US Private Equity Deals Within Healthcare Hit $90B In 2022


According to a report from one of the consulting firms, private equity in healthcare had its second-best year on record in 2022, closing at around $90 billion in deals.

Despite a decline caused by macroeconomic and geopolitical forces in the second phase of the year, 2022 still happened to be the second-best year on record at the time for healthcare dealmaking, mainly due to the white-hot pace of invested capital at the start of the year, says the report.

The total disclosed deal value reached almost $90 billion, a decrease from $151 billion in 2021 but more than $10 billion higher than the previous year. A fresh study says that enough dry powder and a proven track record of returns will help attract healthcare-specific funds in 2023.

According to Kara Murphy, co-lead of healthcare private equity with a consulting firm, healthcare private equity has developed a recession-proof reputation, generally exceeding overall private investment activity throughout economic downturns.

Looking forward to 2023, funds are seeking fresh sources, carving out public-to-private transactions, and exploring sub-sectors that may outperform the current market situation.

According to the research, there are some industries to keep an eye on this year, including biopharma and life sciences. Six of the top ten acquisitions last year were in biopharma, life science instruments, and related services, and more than 600 healthcare buyout agreements have been completed globally over the last five years within these subsectors.

Another element to keep an eye on is the long-term macro factors that continue to boost real value-based care adoption across a range of care models. While investment activity in primary healthcare and Medicare Advantage remains concentrated, opportunities in other payers as well as specialised categories are expanding.

Enabler models are an appealing investment path, with adoption spurred by the need for typically fee-for-service organizations to participate in risk-based arrangements. Providers and value-based care facilitators who can bend the cost curve with innovative care models and advanced analytics are well-positioned to thrive.

This trend is anticipated to accelerate as legislation tightens, data from early adopters becomes available, and more capability-enhancing technology enters the market. Fee-for-value arrangements will gain 15%–20% of the share from traditional FFS providers in general practise by 2030, paving the way for additional investment in the field.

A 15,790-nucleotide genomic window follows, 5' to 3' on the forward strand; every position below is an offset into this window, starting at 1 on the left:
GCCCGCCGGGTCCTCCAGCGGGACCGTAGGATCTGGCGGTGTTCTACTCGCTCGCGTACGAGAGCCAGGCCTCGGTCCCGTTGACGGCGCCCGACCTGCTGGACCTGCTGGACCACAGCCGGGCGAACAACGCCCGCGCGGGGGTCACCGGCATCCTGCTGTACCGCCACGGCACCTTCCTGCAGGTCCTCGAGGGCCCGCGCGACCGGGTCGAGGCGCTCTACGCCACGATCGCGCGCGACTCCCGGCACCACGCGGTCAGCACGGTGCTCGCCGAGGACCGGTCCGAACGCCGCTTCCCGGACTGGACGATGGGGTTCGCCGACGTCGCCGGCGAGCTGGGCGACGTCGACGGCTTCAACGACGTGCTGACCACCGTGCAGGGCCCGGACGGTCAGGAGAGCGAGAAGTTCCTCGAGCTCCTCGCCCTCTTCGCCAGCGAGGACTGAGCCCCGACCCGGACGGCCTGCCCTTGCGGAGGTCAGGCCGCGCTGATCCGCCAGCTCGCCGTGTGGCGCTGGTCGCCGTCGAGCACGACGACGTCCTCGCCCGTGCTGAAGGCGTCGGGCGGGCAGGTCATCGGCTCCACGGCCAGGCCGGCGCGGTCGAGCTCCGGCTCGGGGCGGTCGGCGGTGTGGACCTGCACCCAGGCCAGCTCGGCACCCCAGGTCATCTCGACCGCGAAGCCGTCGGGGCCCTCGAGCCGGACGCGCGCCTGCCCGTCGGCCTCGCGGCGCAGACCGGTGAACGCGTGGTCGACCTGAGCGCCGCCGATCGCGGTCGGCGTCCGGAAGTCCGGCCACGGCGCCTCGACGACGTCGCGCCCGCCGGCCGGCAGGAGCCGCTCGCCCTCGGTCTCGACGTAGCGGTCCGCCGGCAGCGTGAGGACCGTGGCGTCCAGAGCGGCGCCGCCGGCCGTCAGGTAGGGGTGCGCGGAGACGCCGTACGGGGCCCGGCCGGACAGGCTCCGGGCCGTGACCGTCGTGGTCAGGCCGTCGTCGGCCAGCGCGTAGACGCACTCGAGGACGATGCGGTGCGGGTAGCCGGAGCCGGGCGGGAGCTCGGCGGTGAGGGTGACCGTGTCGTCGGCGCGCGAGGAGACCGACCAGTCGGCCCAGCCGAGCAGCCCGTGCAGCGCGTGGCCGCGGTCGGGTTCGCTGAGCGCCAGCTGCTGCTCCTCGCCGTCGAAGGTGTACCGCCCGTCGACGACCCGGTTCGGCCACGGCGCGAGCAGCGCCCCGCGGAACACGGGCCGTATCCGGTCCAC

It is also worth noting that 2022 was a watershed moment for generative artificial intelligence, with new services in imaging and text production developing. AI is already expediting drug discovery, streamlining supply chains, and automating payer and provider back offices. Application cases for generative AI are still developing, and stakeholders are watching attentively, ready to react when the time is right.

Finally, despite consistently underspending on technology, healthcare IT buyout volume in 2022 was the second largest on record. While provider IT remains the primary driver, biopharma IT and payer IT happen to be catching up.

According to an AHIP brief on private equity funds in healthcare released in September 2022, the need for these firms to earn large profits, especially through provider consolidation, directly contradicts the goal of cutting costs.

As per the brief, there has been an increase in private equity investments in fee-for-service healthcare initiatives over the last decade.

According to AHIP, some private equity groups seek a rapid profit by acquiring fee-for-service medical providers such as physician specialties and ambulance services. They sell their shares within three to seven years, then, with the goal of achieving a 20% to 30% profit return in that timeframe, according to the insurers’ organisation.

According to AHIP, at least 70% of physicians in the United States are either directly employed by a corporate company or employed by a hospital owned by a corporate entity, most typically a private equity firm.

According to AHIP, hospitals controlled by private equity firms earn roughly 30% more than hospitals owned by other companies by employing a variety of revenue-boosting strategies.